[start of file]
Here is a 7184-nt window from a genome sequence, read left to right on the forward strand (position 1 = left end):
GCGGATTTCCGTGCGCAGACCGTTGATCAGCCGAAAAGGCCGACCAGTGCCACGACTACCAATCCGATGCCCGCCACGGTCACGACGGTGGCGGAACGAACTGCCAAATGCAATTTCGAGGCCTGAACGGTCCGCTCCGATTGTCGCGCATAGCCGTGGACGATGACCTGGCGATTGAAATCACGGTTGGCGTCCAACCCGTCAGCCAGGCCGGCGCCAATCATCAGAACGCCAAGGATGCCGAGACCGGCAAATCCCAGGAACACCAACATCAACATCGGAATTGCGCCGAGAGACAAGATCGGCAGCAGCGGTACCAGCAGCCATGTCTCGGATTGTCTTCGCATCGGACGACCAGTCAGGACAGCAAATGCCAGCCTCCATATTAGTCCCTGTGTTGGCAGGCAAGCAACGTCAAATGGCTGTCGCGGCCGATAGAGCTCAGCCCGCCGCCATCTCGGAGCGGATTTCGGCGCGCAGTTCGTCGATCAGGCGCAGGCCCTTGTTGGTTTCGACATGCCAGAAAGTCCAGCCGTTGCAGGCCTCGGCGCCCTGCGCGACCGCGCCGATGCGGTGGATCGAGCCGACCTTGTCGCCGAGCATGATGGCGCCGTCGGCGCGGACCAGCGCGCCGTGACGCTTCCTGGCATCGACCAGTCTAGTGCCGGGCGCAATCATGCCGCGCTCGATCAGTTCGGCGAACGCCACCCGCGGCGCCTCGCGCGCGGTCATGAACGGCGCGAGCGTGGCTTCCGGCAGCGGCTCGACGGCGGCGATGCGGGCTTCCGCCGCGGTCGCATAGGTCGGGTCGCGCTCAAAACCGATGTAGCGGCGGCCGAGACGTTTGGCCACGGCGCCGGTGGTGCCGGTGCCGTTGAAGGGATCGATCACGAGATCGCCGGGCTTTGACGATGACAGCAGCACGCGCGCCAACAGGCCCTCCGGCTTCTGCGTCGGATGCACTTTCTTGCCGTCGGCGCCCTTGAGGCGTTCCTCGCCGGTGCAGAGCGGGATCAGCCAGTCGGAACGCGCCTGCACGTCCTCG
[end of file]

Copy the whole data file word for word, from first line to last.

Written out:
Here is a 7184-nt window from a genome sequence, read left to right on the forward strand (position 1 = left end):
GCGGATTTCCGTGCGCAGACCGTTGATCAGCCGAAAAGGCCGACCAGTGCCACGACTACCAATCCGATGCCCGCCACGGTCACGACGGTGGCGGAACGAACTGCCAAATGCAATTTCGAGGCCTGAACGGTCCGCTCCGATTGTCGCGCATAGCCGTGGACGATGACCTGGCGATTGAAATCACGGTTGGCGTCCAACCCGTCAGCCAGGCCGGCGCCAATCATCAGAACGCCAAGGATGCCGAGACCGGCAAATCCCAGGAACACCAACATCAACATCGGAATTGCGCCGAGAGACAAGATCGGCAGCAGCGGTACCAGCAGCCATGTCTCGGATTGTCTTCGCATCGGACGACCAGTCAGGACAGCAAATGCCAGCCTCCATATTAGTCCCTGTGTTGGCAGGCAAGCAACGTCAAATGGCTGTCGCGGCCGATAGAGCTCAGCCCGCCGCCATCTCGGAGCGGATTTCGGCGCGCAGTTCGTCGATCAGGCGCAGGCCCTTGTTGGTTTCGACATGCCAGAAAGTCCAGCCGTTGCAGGCCTCGGCGCCCTGCGCGACCGCGCCGATGCGGTGGATCGAGCCGACCTTGTCGCCGAGCATGATGGCGCCGTCGGCGCGGACCAGCGCGCCGTGACGCTTCCTGGCATCGACCAGTCTAGTGCCGGGCGCAATCATGCCGCGCTCGATCAGTTCGGCGAACGCCACCCGCGGCGCCTCGCGCGCGGTCATGAACGGCGCGAGCGTGGCTTCCGGCAGCGGCTCGACGGCGGCGATGCGGGCTTCCGCCGCGGTCGCATAGGTCGGGTCGCGCTCAAAACCGATGTAGCGGCGGCCGAGACGTTTGGCCACGGCGCCGGTGGTGCCGGTGCCGTTGAAGGGATCGATCACGAGATCGCCGGGCTTTGACGATGACAGCAGCACGCGCGCCAACAGGCCCTCCGGCTTCTGCGTCGGATGCACTTTCTTGCCGTCGGCGCCCTTGAGGCGTTCCTCGCCGGTGCAGAGCGGGATCAGCCAGTCGGAACGCGCCTGCACGTCCTCG